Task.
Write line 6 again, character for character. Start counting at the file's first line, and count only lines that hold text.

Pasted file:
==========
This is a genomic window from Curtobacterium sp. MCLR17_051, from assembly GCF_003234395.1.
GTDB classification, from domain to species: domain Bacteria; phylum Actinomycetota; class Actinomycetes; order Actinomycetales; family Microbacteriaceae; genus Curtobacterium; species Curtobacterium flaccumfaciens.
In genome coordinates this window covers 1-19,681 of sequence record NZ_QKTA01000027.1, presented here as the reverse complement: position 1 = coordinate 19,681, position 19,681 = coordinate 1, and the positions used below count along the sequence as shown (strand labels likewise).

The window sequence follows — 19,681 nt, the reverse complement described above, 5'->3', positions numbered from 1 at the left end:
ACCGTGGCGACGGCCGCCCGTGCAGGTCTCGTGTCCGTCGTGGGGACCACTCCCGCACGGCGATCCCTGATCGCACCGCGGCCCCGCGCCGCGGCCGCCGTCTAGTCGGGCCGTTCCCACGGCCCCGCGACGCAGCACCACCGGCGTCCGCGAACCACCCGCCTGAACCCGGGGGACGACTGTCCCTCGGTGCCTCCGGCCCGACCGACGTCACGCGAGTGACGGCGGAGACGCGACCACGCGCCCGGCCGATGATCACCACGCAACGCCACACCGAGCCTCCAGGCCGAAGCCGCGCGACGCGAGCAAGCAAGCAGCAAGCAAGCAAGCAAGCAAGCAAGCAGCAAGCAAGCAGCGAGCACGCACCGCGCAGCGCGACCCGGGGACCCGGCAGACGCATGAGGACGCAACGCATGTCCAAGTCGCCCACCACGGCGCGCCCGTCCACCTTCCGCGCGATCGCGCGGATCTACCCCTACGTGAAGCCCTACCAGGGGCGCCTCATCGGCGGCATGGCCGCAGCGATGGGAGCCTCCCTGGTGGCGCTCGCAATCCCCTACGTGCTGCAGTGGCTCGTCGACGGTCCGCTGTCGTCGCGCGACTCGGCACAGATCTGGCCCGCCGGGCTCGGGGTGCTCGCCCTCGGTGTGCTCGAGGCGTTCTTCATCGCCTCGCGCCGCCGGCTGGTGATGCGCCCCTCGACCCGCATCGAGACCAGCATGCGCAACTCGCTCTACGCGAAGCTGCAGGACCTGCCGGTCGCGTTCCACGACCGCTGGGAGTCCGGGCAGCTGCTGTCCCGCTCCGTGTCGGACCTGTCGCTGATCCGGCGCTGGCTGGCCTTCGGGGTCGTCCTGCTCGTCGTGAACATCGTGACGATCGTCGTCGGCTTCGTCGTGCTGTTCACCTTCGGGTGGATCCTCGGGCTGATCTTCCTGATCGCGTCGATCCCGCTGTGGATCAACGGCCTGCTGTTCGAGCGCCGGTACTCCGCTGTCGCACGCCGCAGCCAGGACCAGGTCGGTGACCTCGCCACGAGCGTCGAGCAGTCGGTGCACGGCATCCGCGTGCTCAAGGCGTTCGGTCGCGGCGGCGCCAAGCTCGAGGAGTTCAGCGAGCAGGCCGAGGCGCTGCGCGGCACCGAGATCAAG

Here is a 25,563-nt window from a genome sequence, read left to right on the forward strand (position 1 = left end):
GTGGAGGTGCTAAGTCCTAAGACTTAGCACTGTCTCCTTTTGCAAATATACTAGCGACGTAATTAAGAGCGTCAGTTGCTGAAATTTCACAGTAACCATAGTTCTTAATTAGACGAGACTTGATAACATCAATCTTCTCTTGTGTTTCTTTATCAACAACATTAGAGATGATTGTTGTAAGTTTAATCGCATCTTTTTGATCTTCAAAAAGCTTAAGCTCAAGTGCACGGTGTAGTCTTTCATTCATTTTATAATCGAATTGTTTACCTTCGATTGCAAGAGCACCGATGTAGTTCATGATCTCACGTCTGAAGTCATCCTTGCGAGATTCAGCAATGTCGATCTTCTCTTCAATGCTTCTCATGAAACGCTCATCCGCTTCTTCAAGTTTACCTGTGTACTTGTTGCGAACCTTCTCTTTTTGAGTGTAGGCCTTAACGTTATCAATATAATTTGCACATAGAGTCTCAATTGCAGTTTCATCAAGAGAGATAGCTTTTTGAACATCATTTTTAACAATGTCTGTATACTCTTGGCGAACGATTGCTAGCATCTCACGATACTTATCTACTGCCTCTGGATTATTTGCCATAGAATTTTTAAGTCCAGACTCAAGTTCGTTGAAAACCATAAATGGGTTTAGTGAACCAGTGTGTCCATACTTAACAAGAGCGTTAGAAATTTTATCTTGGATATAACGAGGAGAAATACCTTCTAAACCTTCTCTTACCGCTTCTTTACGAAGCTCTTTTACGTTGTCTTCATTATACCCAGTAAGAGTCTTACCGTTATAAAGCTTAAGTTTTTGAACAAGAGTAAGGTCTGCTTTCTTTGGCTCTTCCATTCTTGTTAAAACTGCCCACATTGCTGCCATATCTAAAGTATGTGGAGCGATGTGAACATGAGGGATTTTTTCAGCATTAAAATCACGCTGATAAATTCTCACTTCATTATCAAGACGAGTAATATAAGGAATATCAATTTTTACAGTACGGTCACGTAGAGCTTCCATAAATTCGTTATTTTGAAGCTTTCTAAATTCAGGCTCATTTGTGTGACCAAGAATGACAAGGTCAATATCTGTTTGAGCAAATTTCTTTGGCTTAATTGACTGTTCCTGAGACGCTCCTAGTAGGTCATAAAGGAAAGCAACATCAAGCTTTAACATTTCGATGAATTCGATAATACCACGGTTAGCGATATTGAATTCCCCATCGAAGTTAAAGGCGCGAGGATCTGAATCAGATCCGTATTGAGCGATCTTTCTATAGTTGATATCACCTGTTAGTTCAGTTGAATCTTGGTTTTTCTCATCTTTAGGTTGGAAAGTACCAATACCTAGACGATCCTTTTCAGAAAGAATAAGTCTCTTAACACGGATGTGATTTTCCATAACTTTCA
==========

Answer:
Here is a 25,563-nt window from a genome sequence, read left to right on the forward strand (position 1 = left end):